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Next: 1.3 API Version 2 Up: 1 Introduction Previous: 1.1 Background

1.2 Design Philosophy

GLUT simplifies the implementation of programs using OpenGL rendering. The GLUT application programming interface (API) requires very few routines to display a graphics scene rendered using OpenGL. The GLUT API (like the OpenGL API) is stateful. Most initial GLUT state is defined and the initial state is reasonable for simple programs.

The GLUT routines also take relatively few parameters. No pointers are returned. The only pointers passed into GLUT are pointers to character strings (all strings passed to GLUT are copied, not referenced) and opaque font handles.

The GLUT API is (as much as reasonable) window system independent. For this reason, GLUT does not return any native window system handles, pointers, or other data structures. More subtle window system dependencies such as reliance on window system dependent fonts are avoided by GLUT; instead, GLUT supplies its own (limited) set of fonts.

For programming ease, GLUT provides a simple menu sub-API. While the menuing support is designed to be implemented as pop-up menus, GLUT gives window system leeway to support the menu functionality in another manner (pull-down menus for example).

Two of the most important pieces of GLUT state are the current window and current menu. Most window and menu routines affect the current window or menu respectively. Most callbacks implicitly set the current window and menu to the appropriate window or menu responsible for the callback. GLUT is designed so that a program with only a single window and/or menu will not need to keep track of any window or menu identifiers. This greatly simplifies very simple GLUT programs.

GLUT is designed for simple to moderately complex programs focused on OpenGL rendering. GLUT implements its own event loop. For this reason, mixing GLUT with other APIs that demand their own event handling structure may be difficult. The advantage of a builtin event dispatch loop is simplicity.

GLUT contains routines for rendering fonts and geometric objects, however GLUT makes no claims on the OpenGL display list name space. For this reason, none of the GLUT rendering routines use OpenGL display lists. It is up to the GLUT programmer to compile the output from GLUT rendering routines into display lists if this is desired.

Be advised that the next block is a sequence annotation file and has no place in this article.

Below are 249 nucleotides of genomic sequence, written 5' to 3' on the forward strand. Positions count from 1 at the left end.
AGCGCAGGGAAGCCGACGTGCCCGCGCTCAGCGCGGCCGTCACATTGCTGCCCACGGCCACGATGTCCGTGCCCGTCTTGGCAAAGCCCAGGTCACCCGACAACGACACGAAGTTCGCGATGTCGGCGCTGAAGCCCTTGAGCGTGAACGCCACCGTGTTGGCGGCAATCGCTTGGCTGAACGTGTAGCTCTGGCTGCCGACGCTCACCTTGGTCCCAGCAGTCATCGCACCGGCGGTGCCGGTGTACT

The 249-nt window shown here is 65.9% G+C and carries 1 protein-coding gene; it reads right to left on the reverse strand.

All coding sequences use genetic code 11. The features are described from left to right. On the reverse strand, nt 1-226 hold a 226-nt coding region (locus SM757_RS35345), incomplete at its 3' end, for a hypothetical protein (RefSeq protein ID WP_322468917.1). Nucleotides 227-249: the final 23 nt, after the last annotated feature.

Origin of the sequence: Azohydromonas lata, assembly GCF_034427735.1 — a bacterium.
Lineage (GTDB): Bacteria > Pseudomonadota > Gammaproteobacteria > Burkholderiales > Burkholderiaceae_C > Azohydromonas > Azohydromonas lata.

GLUT routines are logically organized into several sub-APIs according to their functionality. The sub-APIs are:

Command line processing, window system initialization, and initial window creation state are controlled by these routines.
Beginning Event Processing.
This routine enters GLUT's event processing loop. This routine never returns, and it continuously calls GLUT callbacks as necessary.
Window Management.
These routines create and control windows.
Overlay Management.
These routines establish and manage overlays for windows.
Menu Management.
These routines create and control pop-up menus.
Callback Registration.
These routines register callbacks to be called by the GLUT event processing loop.
Color Index Colormap Management.
These routines allow the manipulation of color index colormaps for windows.
State Retrieval.
These routines allows programs to retrieve state from GLUT.
Font Rendering.
These routines allow rendering of stroke and bitmap fonts.
Geometric Shape Rendering.
These routines allow the rendering of 3D geometric objects including spheres, cones, icosahedrons, and teapots.

next up previous contents index
Next: 1.3 API Version 2 Up: 1 Introduction Previous: 1.1 Background

Mark Kilgard
Fri Feb 23 08:05:02 PST 1996